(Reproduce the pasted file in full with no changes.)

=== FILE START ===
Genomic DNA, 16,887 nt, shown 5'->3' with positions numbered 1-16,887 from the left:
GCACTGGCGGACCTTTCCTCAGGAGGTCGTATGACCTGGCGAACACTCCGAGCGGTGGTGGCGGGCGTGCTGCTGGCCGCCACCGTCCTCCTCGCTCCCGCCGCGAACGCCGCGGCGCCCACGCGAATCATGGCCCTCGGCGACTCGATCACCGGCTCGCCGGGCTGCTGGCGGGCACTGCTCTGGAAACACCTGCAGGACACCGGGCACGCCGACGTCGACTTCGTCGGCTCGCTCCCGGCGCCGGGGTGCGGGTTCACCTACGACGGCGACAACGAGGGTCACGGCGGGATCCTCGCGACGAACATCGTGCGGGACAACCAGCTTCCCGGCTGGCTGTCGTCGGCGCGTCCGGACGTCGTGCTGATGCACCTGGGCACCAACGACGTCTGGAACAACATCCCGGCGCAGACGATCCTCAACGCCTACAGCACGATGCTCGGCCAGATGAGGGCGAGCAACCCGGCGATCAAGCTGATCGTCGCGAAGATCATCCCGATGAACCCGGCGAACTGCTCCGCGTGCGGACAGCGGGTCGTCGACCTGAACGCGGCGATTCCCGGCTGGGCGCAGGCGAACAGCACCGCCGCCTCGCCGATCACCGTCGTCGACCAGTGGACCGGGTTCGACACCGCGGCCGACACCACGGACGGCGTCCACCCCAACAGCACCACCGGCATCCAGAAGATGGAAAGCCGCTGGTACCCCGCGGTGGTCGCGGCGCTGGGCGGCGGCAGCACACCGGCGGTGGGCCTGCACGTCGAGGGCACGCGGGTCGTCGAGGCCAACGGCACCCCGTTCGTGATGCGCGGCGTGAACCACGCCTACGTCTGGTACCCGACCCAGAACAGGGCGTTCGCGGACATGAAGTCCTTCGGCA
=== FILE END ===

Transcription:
Genomic DNA, 16,887 nt, shown 5'->3' with positions numbered 1-16,887 from the left:
GCACTGGCGGACCTTTCCTCAGGAGGTCGTATGACCTGGCGAACACTCCGAGCGGTGGTGGCGGGCGTGCTGCTGGCCGCCACCGTCCTCCTCGCTCCCGCCGCGAACGCCGCGGCGCCCACGCGAATCATGGCCCTCGGCGACTCGATCACCGGCTCGCCGGGCTGCTGGCGGGCACTGCTCTGGAAACACCTGCAGGACACCGGGCACGCCGACGTCGACTTCGTCGGCTCGCTCCCGGCGCCGGGGTGCGGGTTCACCTACGACGGCGACAACGAGGGTCACGGCGGGATCCTCGCGACGAACATCGTGCGGGACAACCAGCTTCCCGGCTGGCTGTCGTCGGCGCGTCCGGACGTCGTGCTGATGCACCTGGGCACCAACGACGTCTGGAACAACATCCCGGCGCAGACGATCCTCAACGCCTACAGCACGATGCTCGGCCAGATGAGGGCGAGCAACCCGGCGATCAAGCTGATCGTCGCGAAGATCATCCCGATGAACCCGGCGAACTGCTCCGCGTGCGGACAGCGGGTCGTCGACCTGAACGCGGCGATTCCCGGCTGGGCGCAGGCGAACAGCACCGCCGCCTCGCCGATCACCGTCGTCGACCAGTGGACCGGGTTCGACACCGCGGCCGACACCACGGACGGCGTCCACCCCAACAGCACCACCGGCATCCAGAAGATGGAAAGCCGCTGGTACCCCGCGGTGGTCGCGGCGCTGGGCGGCGGCAGCACACCGGCGGTGGGCCTGCACGTCGAGGGCACGCGGGTCGTCGAGGCCAACGGCACCCCGTTCGTGATGCGCGGCGTGAACCACGCCTACGTCTGGTACCCGACCCAGAACAGGGCGTTCGCGGACATGAAGTCCTTCGGCA